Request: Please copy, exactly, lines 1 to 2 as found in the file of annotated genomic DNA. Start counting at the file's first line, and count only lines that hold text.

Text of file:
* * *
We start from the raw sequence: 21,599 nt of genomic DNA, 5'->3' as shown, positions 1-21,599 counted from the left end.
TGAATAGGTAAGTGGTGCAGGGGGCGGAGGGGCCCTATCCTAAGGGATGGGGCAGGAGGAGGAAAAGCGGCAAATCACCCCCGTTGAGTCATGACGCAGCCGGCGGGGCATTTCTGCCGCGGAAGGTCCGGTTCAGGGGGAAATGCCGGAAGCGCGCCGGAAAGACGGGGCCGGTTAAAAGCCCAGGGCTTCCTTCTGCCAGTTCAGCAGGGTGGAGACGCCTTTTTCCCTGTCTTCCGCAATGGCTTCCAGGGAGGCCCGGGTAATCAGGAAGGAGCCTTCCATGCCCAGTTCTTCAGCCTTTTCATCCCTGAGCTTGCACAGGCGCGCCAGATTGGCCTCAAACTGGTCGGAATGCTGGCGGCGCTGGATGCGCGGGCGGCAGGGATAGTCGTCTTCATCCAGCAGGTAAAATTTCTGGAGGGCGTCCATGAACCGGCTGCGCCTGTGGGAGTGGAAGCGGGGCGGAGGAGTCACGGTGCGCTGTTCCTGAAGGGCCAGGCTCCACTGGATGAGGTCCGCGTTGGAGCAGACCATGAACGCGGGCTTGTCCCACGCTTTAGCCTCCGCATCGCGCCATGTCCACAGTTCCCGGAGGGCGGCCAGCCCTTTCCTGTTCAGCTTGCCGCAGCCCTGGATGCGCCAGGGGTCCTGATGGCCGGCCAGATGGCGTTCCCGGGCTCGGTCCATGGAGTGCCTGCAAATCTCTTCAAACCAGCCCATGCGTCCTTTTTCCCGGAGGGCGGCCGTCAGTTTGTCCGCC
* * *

We start from the raw sequence: 21,599 nt of genomic DNA, 5'->3' as shown, positions 1-21,599 counted from the left end.
TGAATAGGTAAGTGGTGCAGGGGGCGGAGGGGCCCTATCCTAAGGGATGGGGCAGGAGGAGGAAAAGCGGCAAATCACCCCCGTTGAGTCATGACGCAGCCGGCGGGGCATTTCTGCCGCGGAAGGTCCGGTTCAGGGGGAAATGCCGGAAGCGCGCCGGAAAGACGGGGCCGGTTAAAAGCCCAGGGCTTCCTTCTGCCAGTTCAGCAGGGTGGAGACGCCTTTTTCCCTGTCTTCCGCAATGGCTTCCAGGGAGGCCCGGGTAATCAGGAAGGAGCCTTCCATGCCCAGTTCTTCAGCCTTTTCATCCCTGAGCTTGCACAGGCGCGCCAGATTGGCCTCAAACTGGTCGGAATGCTGGCGGCGCTGGATGCGCGGGCGGCAGGGATAGTCGTCTTCATCCAGCAGGTAAAATTTCTGGAGGGCGTCCATGAACCGGCTGCGCCTGTGGGAGTGGAAGCGGGGCGGAGGAGTCACGGTGCGCTGTTCCTGAAGGGCCAGGCTCCACTGGATGAGGTCCGCGTTGGAGCAGACCATGAACGCGGGCTTGTCCCACGCTTTAGCCTCCGCATCGCGCCATGTCCACAGTTCCCGGAGGGCGGCCAGCCCTTTCCTGTTCAGCTTGCCGCAGCCCTGGATGCGCCAGGGGTCCTGATGGCCGGCCAGATGGCGTTCCCGGGCTCGGTCCATGGAGTGCCTGCAAATCTCTTCAAACCAGCCCATGCGTCCTTTTTCCCGGAGGGCGGCCGTCAGTTTGTCCGCC